Regulator. A single operationally independent cooperative capital markets regulator (the CMR), with an expert board of directors, a regulatory division and an adjudicative tribunal, will be responsible for administering provincial/territorial and federal legislation and a single set of regulations under authority delegated by the participating jurisdictions. The CMR will be responsible for regulatory, enforcement and adjudicative functions; will have the authority to identify and manage systemic risk; and will represent Canada internationally in matters of capital markets regulation.
Council of Ministers. A Council of Ministers will be created, comprising the federal Minister of Finance and the ministers responsible for capital markets regulation in each participating provincial/territorial jurisdiction. The Council of Ministers will oversee the CMR, will be accountable to participating jurisdictions for the exercise of the CMR’s regulatory powers and will in turn be the body to which the board of directors of the CMR is accountable for the exercise of its regulatory powers.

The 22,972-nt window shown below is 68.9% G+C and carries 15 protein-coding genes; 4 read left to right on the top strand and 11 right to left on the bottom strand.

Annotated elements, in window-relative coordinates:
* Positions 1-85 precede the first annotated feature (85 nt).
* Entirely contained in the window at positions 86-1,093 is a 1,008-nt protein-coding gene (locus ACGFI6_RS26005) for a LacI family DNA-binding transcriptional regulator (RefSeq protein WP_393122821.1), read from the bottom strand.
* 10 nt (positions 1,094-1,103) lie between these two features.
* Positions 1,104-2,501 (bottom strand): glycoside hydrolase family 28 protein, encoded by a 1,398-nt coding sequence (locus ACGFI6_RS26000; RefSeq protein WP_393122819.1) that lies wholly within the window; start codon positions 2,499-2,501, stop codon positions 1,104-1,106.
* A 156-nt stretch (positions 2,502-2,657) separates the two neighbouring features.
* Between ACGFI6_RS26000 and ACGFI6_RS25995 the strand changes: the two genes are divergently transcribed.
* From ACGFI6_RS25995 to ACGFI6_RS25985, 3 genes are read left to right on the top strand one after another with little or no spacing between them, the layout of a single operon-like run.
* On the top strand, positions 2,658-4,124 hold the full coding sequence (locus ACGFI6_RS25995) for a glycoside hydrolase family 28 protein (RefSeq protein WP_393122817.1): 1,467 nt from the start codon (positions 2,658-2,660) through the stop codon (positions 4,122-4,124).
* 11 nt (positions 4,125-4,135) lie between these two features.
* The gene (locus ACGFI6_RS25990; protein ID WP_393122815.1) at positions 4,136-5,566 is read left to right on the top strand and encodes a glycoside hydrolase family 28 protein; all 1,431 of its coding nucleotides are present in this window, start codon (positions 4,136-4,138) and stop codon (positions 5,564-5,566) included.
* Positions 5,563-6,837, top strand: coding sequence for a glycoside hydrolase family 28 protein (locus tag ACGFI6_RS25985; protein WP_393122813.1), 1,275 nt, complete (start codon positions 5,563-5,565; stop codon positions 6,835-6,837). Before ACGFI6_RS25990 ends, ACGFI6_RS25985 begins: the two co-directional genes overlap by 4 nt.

Offices. Every province/territory that is a participating jurisdiction will have regulatory offices that will provide the same range of services that are currently provided in those offices.
Fees. There will be a single, simplified fee structure that is designed to allow for self-funding of the CMR and that does not impose unnecessary or disproportionate costs on market participants.
The CMR’s Regulatory Division
The CMR will comprise two divisions: a regulatory division and an adjudicative tribunal. The regulatory division will be headed by the chief regulator who will function as the chief executive officer of that division and report to the CMR’s board of directors (discussed below). This division will be responsible for the CMR’s policy role, its regulatory operations, as well as its advisory services and enforcement functions. The head office will be located in Toronto. Deputy chief regulators will be located in the regulatory office of any major capital markets jurisdiction participating in the CMR (being any jurisdiction that represents at least 10% of the national gross domestic product derived from financial services and, therefore initially, being British Columbia and Ontario). Local offices will continue to be located in each participating jurisdiction and will continue to provide the range of services that they do today.